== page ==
UF Professor Develops Fertilizer For Healthier Palms, Soil And Water

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After 25 years of work, a University of Florida professor published his study on developing an environmentally friendly fertilizer for the iconic Florida palm tree.

This palm tree has yellow, dying leaves which is a symptom of potassium and magnesium deficiencies that was caused by fertilizing this palm with turf fertilizer. This is a very common problem in Florida landscapes and Broschat’s research has provided a way to prevent it. Photo courtesy of Tim Broschat
This palm tree has yellow, dying leaves which is a symptom of potassium and magnesium deficiencies that was caused by fertilizing this palm with turf fertilizer. This is a very common problem in Florida landscapes and Broschat’s research has provided a way to prevent it. Photo courtesy of Tim Broschat

Tim Broschat, a UF environmental horticulture professor, developed a palm fertilizer suitable for Florida’s soil and aimed to reduce water pollution during the summer.

Typical lawn fertilizers contain chemicals that can wreak havoc on natural aquatic ecosystems. During heavy rains in the summer, excessive nitrogen and phosphorus from fertilizers can run into bodies of water causing large algae blooms that kill fish.

There are county and state regulations that control the use of nitrogen and phosphorus in fertilizers during summer months because of resulting water pollution; Broschat worked to comply with these regulations.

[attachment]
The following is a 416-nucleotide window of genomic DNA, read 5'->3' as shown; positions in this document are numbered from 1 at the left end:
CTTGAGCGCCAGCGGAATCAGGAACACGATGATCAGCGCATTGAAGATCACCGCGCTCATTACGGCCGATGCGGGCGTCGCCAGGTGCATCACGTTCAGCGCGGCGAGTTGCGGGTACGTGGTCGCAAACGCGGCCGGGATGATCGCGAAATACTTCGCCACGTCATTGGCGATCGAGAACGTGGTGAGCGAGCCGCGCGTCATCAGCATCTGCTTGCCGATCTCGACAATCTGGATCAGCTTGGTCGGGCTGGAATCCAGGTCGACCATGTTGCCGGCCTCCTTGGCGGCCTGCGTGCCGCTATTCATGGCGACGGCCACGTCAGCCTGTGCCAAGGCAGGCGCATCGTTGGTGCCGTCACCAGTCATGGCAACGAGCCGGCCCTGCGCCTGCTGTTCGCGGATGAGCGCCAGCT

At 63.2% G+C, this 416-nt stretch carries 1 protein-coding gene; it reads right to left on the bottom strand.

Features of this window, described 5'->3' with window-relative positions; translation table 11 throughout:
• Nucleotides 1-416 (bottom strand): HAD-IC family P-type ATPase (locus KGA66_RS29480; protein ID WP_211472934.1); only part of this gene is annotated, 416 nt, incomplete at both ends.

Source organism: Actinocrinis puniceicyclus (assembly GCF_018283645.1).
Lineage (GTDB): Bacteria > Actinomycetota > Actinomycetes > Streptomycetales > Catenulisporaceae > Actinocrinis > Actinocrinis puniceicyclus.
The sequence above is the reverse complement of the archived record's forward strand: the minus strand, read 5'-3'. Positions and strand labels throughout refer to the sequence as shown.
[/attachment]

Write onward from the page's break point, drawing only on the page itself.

He said plants like palm trees need a balance of certain types of chemicals to survive. Potassium, magnesium, manganese, nitrogen and phosphorus are included in the formula for a healthy plant.

But an imbalance in chemicals, nitrogen and phosphorus in particular, can cause issues for growth.

The standard lawn fertilizers many residential and commercial users apply have too much nitrogen and phosphorus in them. So much so that they can cause plants to suffer from nutrient deficiencies and can cause yellowing leaves or even death of the plant.

“You have to have nitrogen for palms the other times of year, but in the summertime, it’s warm and there’s usually plenty of rainfall, and that encourages the various microbes in the soil to degrade the organic matter,” Broschat said.

Broschat developed a nitrogen- and phosphorus-free fertilizer to use during the summer and a nitrogen supplement to add for the rest of the year.

The new fertilizer uses a slow-release method. It releases its nutrients into the soil over a period of several months and is not as easily washed away by heavy rainfall.

In contrast, normal lawn fertilizers are water-soluble, meaning their main nutrients dissolve in heavy rains. These chemicals can flow into surface waters and groundwater, causing pollution, Broschat said.

After 25 years of research, Broschat worked for three more years doing fieldwork to make sure the new fertilizer worked. He published his findings last month in the scientific journal HortScience.

At this time, Broschat’s fertilizer is only available for commercial landscapers, but he said he hopes his developments will be implemented in residential areas.